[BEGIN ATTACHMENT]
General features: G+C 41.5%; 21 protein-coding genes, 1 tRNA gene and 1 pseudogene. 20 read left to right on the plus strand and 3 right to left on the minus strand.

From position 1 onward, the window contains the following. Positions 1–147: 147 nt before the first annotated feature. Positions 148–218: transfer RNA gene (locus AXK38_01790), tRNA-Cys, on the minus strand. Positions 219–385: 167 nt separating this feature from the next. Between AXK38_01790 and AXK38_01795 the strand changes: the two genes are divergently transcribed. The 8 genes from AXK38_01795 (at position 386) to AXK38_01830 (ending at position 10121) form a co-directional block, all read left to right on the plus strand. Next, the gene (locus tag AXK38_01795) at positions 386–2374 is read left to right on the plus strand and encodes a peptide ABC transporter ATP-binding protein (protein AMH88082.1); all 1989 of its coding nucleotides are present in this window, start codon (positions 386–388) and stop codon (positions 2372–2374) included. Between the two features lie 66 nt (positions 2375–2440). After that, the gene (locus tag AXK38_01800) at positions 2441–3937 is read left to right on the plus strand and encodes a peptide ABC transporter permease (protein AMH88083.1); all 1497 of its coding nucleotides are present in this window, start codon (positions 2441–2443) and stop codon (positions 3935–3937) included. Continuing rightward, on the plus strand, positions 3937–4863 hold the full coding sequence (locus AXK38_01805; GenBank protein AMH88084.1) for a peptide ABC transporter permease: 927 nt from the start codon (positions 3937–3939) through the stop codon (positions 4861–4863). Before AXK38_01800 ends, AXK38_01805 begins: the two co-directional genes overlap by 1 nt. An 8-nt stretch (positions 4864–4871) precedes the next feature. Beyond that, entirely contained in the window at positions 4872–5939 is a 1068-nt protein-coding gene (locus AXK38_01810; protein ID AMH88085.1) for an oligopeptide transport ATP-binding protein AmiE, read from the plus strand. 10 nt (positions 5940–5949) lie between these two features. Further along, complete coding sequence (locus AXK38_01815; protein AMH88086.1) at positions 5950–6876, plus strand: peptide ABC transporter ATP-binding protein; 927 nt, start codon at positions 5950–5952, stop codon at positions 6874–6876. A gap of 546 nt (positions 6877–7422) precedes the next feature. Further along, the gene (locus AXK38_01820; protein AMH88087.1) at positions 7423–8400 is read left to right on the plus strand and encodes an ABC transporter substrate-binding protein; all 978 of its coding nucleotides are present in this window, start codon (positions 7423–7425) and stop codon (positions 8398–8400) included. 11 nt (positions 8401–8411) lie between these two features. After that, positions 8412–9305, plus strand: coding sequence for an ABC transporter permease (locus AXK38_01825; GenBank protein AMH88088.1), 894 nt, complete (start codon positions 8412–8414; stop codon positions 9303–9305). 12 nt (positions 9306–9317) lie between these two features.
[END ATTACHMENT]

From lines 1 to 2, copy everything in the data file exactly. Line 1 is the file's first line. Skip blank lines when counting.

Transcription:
General features: G+C 41.5%; 21 protein-coding genes, 1 tRNA gene and 1 pseudogene. 20 read left to right on the plus strand and 3 right to left on the minus strand.

From position 1 onward, the window contains the following. Positions 1–147: 147 nt before the first annotated feature. Positions 148–218: transfer RNA gene (locus AXK38_01790), tRNA-Cys, on the minus strand. Positions 219–385: 167 nt separating this feature from the next. Between AXK38_01790 and AXK38_01795 the strand changes: the two genes are divergently transcribed. The 8 genes from AXK38_01795 (at position 386) to AXK38_01830 (ending at position 10121) form a co-directional block, all read left to right on the plus strand. Next, the gene (locus tag AXK38_01795) at positions 386–2374 is read left to right on the plus strand and encodes a peptide ABC transporter ATP-binding protein (protein AMH88082.1); all 1989 of its coding nucleotides are present in this window, start codon (positions 386–388) and stop codon (positions 2372–2374) included. Between the two features lie 66 nt (positions 2375–2440). After that, the gene (locus tag AXK38_01800) at positions 2441–3937 is read left to right on the plus strand and encodes a peptide ABC transporter permease (protein AMH88083.1); all 1497 of its coding nucleotides are present in this window, start codon (positions 2441–2443) and stop codon (positions 3935–3937) included. Continuing rightward, on the plus strand, positions 3937–4863 hold the full coding sequence (locus AXK38_01805; GenBank protein AMH88084.1) for a peptide ABC transporter permease: 927 nt from the start codon (positions 3937–3939) through the stop codon (positions 4861–4863). Before AXK38_01800 ends, AXK38_01805 begins: the two co-directional genes overlap by 1 nt. An 8-nt stretch (positions 4864–4871) precedes the next feature. Beyond that, entirely contained in the window at positions 4872–5939 is a 1068-nt protein-coding gene (locus AXK38_01810; protein ID AMH88085.1) for an oligopeptide transport ATP-binding protein AmiE, read from the plus strand. 10 nt (positions 5940–5949) lie between these two features. Further along, complete coding sequence (locus AXK38_01815; protein AMH88086.1) at positions 5950–6876, plus strand: peptide ABC transporter ATP-binding protein; 927 nt, start codon at positions 5950–5952, stop codon at positions 6874–6876. A gap of 546 nt (positions 6877–7422) precedes the next feature. Further along, the gene (locus AXK38_01820; protein AMH88087.1) at positions 7423–8400 is read left to right on the plus strand and encodes an ABC transporter substrate-binding protein; all 978 of its coding nucleotides are present in this window, start codon (positions 7423–7425) and stop codon (positions 8398–8400) included. 11 nt (positions 8401–8411) lie between these two features. After that, positions 8412–9305, plus strand: coding sequence for an ABC transporter permease (locus AXK38_01825; GenBank protein AMH88088.1), 894 nt, complete (start codon positions 8412–8414; stop codon positions 9303–9305). 12 nt (positions 9306–9317) lie between these two features.